9. Ohsawa I, Ishikawa M, Takahashi K, et al. Hydrogen acts as a therapeutic antioxidant by selectively reducing cytotoxic oxygen radicals. Nat Med 2007; 13: 688.
10. Ohta S. Recent progress toward hydrogen medicine: potential of molecular hydrogen for preventive and therapeutic applications. Curr Pharm Des 2011; 17: 2241.
11. Zheng X, Mao Y, Cai J, et al. Hydrogen-rich saline protects against intestinal ischemia/reperfusion injury in rats. Free Radic Res 2009; 43: 478.
12. Chen H, Sun YP, Hu PF, et al. The effects of hydrogen-rich saline on the contractile and structural changes of intestine induced by ischemia-reperfusion in rats. J Surg Res 2011; 167: 316.
13. Buchholz BM, Kaczorowski DJ, Sugimoto R, et al. Hydrogen inhalation ameliorates oxidative stress in transplantation induced intestinal graft injury. Am J Transplant 2008; 8: 2015.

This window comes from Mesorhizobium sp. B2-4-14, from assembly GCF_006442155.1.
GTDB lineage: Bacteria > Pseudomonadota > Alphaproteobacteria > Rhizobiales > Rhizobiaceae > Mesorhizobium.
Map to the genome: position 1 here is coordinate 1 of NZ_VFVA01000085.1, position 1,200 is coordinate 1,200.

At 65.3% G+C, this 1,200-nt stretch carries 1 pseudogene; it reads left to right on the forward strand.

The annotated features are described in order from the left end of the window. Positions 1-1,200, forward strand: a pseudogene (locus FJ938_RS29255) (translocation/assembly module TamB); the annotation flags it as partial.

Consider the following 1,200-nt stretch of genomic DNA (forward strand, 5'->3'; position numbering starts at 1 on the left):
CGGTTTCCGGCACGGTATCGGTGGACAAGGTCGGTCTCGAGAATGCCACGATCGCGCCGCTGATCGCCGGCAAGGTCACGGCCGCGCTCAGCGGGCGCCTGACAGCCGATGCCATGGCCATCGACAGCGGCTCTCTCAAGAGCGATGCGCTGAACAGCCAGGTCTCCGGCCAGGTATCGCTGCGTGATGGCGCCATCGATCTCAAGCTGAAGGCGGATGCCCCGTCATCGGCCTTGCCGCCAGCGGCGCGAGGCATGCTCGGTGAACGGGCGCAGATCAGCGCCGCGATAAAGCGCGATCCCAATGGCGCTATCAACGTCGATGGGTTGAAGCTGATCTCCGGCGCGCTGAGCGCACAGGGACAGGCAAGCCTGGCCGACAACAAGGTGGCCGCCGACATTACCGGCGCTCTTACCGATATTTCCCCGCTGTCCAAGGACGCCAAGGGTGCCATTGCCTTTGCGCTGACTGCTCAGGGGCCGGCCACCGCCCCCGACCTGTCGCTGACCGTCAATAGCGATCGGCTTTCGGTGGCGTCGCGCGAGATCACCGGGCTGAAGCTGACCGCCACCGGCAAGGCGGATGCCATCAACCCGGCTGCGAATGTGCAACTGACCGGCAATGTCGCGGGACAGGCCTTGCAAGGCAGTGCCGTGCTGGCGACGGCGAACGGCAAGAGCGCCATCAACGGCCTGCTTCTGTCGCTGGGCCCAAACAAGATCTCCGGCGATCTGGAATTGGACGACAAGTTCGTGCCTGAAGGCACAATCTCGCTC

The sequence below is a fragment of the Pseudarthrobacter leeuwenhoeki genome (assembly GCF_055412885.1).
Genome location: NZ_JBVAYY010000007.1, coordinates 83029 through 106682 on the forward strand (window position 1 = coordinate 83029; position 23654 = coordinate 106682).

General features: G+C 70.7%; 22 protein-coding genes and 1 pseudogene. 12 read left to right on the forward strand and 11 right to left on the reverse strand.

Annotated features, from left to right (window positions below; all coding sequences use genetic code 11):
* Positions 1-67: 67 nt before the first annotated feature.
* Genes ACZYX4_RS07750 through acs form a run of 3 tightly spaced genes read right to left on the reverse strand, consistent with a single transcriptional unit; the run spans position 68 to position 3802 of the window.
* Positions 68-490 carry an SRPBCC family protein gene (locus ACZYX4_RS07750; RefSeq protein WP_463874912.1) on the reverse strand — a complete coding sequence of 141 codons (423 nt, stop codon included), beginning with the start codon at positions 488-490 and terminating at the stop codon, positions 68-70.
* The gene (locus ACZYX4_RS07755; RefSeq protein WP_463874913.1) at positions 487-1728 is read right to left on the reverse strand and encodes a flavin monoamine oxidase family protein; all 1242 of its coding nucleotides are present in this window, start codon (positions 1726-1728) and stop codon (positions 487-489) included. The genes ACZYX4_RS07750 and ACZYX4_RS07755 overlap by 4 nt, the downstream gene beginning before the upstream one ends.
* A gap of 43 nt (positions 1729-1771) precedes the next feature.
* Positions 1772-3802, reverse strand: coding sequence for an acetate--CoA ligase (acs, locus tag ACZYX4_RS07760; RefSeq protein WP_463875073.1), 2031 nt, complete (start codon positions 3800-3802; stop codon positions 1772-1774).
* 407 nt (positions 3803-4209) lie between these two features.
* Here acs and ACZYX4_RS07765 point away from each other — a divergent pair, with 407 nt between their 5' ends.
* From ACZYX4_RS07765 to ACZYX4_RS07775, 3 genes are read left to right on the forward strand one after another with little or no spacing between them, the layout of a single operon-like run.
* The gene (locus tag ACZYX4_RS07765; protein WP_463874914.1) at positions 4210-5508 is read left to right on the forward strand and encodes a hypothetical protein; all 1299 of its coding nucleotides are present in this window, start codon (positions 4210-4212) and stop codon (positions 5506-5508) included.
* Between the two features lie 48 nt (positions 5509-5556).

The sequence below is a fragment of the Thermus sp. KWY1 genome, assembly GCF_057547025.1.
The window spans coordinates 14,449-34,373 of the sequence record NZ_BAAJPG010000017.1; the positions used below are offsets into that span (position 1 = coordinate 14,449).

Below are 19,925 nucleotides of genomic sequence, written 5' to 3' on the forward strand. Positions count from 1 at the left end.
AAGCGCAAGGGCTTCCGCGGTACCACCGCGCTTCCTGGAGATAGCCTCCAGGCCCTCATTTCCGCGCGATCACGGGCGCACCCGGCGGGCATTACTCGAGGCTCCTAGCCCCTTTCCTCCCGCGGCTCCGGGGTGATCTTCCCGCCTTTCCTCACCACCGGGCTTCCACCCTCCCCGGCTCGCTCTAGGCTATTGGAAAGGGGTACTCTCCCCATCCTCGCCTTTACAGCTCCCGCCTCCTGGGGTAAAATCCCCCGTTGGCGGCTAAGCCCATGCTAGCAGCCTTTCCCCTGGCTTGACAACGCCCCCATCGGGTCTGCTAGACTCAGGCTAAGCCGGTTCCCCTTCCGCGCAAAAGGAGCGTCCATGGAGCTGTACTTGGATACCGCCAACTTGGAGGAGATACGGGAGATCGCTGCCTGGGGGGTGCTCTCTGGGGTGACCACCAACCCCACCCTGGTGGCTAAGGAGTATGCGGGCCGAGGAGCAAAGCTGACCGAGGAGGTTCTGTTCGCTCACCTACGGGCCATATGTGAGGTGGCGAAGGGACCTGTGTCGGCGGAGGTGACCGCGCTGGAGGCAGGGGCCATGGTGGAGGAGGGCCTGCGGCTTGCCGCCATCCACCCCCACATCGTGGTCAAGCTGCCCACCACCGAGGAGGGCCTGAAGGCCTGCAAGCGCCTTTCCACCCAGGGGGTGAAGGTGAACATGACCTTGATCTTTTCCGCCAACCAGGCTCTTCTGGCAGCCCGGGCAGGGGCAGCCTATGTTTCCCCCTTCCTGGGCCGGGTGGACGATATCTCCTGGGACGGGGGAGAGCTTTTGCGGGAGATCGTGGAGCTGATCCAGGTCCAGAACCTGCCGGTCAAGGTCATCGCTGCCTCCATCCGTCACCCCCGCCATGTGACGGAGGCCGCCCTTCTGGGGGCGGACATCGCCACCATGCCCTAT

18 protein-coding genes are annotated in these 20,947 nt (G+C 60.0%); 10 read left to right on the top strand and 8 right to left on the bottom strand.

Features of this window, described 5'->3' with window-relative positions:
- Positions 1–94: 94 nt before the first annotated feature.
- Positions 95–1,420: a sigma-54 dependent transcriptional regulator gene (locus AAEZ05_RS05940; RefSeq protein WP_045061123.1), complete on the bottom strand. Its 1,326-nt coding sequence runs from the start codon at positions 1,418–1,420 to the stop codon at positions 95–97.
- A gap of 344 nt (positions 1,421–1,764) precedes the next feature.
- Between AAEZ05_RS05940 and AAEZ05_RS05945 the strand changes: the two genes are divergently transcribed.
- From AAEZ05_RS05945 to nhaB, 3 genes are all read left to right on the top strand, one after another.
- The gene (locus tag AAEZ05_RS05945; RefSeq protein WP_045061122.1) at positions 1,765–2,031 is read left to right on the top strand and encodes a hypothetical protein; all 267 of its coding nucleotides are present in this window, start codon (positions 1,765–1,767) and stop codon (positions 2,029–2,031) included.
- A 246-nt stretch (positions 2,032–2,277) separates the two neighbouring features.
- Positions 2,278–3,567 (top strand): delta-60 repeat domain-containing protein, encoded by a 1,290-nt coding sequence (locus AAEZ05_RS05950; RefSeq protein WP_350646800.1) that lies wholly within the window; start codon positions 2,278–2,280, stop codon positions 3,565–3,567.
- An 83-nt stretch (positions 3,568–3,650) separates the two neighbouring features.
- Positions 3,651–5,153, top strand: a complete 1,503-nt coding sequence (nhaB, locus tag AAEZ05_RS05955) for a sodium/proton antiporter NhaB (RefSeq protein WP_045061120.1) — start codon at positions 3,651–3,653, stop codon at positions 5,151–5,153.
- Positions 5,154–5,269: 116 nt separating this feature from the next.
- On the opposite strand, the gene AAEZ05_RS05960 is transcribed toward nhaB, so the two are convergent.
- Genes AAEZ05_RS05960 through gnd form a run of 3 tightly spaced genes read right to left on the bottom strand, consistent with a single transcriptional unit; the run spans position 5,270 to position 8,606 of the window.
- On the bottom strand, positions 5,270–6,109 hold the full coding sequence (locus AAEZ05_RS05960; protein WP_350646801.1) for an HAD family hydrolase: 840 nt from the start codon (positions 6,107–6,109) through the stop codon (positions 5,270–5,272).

14. Buchholz BM, Masutani K, Kawamura T, et al. Hydrogen-enriched preservation protects the isogeneic intestinal graft and amends recipient gastric function during transplantation. Transplantation 2011; 92: 985.
15. Wen SH, Li Y, Li C, et al. Ischemic postconditioning during reperfusion attenuates intestinal injury and mucosal cell apoptosis by inhibiting JAK/STAT signaling activation. Shock 2012; 38: 411.
16. Heinrich PC, Behrmann I, Müller-Newen G, et al. Interleukin-6-type cytokine signalling through the gp130/Jak/STAT pathway. Biochem J 1998; 334: 297.
17. Lotze MT, Tracey KJ. High-mobility group box 1 protein (HMGB1): nuclear weapon in the immune arsenal. Nat Rev Immunol 2005; 5: 331.
18. Stohs SJ, Bagchi D. Oxidative mechanisms in the toxicity of metal ions. Free Radic Biol Med 1995; 18: 321.
19. Eto M, Kajihara N, Morita S, et al. A novel electron paramagnetic resonance spin-probe technique demonstrates the relation between the production of hydroxyl radicals and ischemia-reperfusion injury. Eur J Cardiothorac Surg 2011; 39: 465.
20. Chuai Y, Gao F, Li B, et al. Hydrogen-rich saline attenuates radiation-induced male germ cell loss in mice through reducing hydroxyl radicals. Biochem J 2012; 442: 49.